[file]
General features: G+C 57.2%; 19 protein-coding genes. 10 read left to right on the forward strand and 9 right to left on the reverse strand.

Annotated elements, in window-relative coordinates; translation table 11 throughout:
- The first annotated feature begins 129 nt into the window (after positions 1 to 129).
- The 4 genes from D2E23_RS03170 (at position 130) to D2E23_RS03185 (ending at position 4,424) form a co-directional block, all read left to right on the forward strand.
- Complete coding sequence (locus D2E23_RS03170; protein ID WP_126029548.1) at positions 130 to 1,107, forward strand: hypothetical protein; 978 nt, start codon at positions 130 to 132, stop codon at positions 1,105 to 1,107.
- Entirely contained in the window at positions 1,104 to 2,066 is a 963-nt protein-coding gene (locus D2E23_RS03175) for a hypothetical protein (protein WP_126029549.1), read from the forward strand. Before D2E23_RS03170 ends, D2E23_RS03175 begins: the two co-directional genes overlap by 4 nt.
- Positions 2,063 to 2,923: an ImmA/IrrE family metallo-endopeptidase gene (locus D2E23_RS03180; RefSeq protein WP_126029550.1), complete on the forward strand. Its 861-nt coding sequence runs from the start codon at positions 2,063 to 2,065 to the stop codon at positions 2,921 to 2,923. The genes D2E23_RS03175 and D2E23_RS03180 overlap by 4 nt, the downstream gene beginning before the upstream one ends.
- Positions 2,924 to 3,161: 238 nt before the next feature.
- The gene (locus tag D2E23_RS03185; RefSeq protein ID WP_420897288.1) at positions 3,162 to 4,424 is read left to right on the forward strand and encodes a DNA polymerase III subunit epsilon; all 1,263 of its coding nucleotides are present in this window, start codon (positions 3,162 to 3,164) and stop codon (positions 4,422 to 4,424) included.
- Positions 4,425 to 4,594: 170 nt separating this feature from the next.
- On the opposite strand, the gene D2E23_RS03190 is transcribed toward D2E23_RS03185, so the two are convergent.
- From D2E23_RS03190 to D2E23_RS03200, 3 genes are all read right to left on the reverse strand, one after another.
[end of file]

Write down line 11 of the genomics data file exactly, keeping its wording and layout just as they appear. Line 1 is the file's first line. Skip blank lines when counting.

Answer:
- On the opposite strand, the gene D2E23_RS03190 is transcribed toward D2E23_RS03185, so the two are convergent.